“Unmanned aircraft flying beyond the visual line of sight can give us the ability to inspect our infrastructure without actually having to access each structure,” said Steve Eisenrauch, Dominion Virginia Power’s manager of electric transmission forestry and line services. “Today we do it with helicopters; using unmanned aircraft would be much more cost-effective, and going beyond line of sight allows us to inspect big sections of line at a time.”

The aircraft itself, a fixed-wing vehicle known as the Puma, is manufactured by AeroVironment, Inc. Its long endurance — it can fly for more than three hours per battery charge — makes it well-suited for inspecting miles of power lines. In addition to Ligado’s satellite communications package, the Puma is also equipped with optical and infrared cameras that can gather data during power-line inspections and other applications.

“The opportunity for unmanned aircraft systems, such as our proven Puma AE, to survey utility infrastructure, digitize crops, protect property, and enhance safety is vast and untapped,” said Kirk Flittie, AeroVironment vice president and general manager of its Unmanned Aircraft Systems business segment. “Demonstrating beyond visual line-of-sight operations in a safe and controlled manner using Ligado Networks’ leading satellite communication capabilities will help public and private stakeholders visualize a future in which unmanned aircraft systems can help increase productivity, reduce costs, enhance responsiveness, and create good, new jobs in Virginia and across the nation.”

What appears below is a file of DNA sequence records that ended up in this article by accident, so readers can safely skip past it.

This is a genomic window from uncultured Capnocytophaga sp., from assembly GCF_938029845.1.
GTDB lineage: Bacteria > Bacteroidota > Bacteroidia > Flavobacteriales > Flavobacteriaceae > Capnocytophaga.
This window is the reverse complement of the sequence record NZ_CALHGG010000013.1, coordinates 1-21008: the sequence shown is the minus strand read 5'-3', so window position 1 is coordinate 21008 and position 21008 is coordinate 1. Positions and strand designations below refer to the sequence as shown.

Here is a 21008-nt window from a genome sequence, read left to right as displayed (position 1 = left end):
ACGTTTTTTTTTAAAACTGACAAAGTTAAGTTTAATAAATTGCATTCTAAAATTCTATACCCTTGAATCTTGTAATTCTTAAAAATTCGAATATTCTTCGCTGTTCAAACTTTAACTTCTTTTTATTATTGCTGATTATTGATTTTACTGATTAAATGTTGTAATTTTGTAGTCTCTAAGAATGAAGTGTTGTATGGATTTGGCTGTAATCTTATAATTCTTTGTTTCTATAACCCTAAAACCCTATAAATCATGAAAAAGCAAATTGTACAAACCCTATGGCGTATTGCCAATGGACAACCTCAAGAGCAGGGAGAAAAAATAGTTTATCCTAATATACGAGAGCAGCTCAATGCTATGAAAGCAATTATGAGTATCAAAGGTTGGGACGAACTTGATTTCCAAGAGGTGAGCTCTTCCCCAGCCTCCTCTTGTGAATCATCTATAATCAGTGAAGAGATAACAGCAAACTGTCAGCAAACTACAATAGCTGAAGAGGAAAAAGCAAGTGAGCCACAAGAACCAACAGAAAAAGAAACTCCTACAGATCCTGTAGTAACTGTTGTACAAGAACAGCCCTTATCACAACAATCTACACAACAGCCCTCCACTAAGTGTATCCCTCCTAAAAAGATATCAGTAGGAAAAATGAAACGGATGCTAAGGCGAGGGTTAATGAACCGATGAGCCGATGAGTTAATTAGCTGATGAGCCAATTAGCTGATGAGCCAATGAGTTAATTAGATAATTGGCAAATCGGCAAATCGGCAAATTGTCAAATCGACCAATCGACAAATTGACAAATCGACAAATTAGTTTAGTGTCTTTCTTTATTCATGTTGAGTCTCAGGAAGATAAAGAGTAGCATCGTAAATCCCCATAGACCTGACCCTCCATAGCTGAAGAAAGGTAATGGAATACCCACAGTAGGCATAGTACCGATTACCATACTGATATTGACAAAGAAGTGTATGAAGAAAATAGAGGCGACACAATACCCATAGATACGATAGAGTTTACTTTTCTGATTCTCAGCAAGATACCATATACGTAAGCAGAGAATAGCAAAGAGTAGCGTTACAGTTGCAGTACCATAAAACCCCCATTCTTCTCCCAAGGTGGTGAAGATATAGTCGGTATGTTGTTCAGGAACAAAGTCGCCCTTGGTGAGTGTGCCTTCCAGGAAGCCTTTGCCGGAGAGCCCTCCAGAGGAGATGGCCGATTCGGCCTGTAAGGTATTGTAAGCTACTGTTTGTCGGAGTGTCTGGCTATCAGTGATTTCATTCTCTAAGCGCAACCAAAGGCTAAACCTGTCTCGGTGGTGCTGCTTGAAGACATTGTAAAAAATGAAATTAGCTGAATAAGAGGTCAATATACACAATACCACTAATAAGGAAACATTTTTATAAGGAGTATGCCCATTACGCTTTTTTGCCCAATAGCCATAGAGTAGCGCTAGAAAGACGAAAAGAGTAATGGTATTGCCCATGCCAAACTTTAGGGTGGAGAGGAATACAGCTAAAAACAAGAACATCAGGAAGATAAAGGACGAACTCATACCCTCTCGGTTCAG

During the operation, the aircraft flew a maximum distance of more than 14 miles along the power line, beyond the visual line of sight of the pilot; however, in keeping with FAA regulations, the aircraft remained in sight of a helicopter-borne observer at all times.

HAZON Solutions, a Virginia Beach-based UAS services provider and long-term partner of the Virginia Tech Mid-Atlantic Aviation Partnership, also contributed to the success of the tests by providing chase aircraft services for down-range operations and safety management support on the ground.

The flights build on research conducted last summer. In this year’s tests, the use of a fixed-wing aircraft equipped with satellite communications technology brings the operation closer to real conditions during a true beyond-visual-line-of-sight operation. This realistic scenario strengthens the safety case for infrastructure inspections and other UAS applications.

“Beyond-visual-line-of-sight operations are key to enabling realistic commercial applications for unmanned aircraft,” said Mark Blanks, director of the Virginia Tech Mid-Atlantic Aviation Partnership, which operates the university’s Federal Aviation Administration-designated UAS test site. “But we have to make the case that they can be done safely, and collaborative operations like this are what can really move the needle. This is what we do at the test site: help bring together the best partners in the industry to enable an operation that could truly revolutionize the future of unmanned aircraft.”

The Mid-Atlantic Aviation Partnership is headquartered at the Institute for Critical Technology and Applied Science at Virginia Tech.